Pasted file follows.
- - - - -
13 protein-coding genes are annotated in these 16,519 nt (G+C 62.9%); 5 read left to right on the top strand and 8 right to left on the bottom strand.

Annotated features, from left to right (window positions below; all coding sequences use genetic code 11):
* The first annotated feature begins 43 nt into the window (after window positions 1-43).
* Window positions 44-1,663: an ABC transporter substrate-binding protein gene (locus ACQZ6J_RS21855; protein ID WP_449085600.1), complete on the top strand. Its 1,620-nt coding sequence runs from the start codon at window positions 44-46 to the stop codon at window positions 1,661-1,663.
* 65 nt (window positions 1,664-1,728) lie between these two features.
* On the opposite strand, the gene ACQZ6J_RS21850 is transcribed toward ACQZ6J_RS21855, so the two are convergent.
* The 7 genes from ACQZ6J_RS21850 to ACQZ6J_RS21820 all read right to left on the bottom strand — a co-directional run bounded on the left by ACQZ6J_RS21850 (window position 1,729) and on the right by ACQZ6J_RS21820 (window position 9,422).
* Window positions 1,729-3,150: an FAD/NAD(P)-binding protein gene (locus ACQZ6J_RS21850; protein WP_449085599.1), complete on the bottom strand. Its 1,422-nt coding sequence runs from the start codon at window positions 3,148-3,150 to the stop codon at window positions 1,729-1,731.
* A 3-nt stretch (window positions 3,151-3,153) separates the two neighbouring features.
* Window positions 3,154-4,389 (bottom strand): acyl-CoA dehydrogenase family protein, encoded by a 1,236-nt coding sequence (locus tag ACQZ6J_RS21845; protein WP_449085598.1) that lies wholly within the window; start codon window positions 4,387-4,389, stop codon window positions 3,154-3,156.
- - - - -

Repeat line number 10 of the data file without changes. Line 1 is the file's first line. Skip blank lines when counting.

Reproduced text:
* Window positions 3,154-4,389 (bottom strand): acyl-CoA dehydrogenase family protein, encoded by a 1,236-nt coding sequence (locus tag ACQZ6J_RS21845; protein WP_449085598.1) that lies wholly within the window; start codon window positions 4,387-4,389, stop codon window positions 3,154-3,156.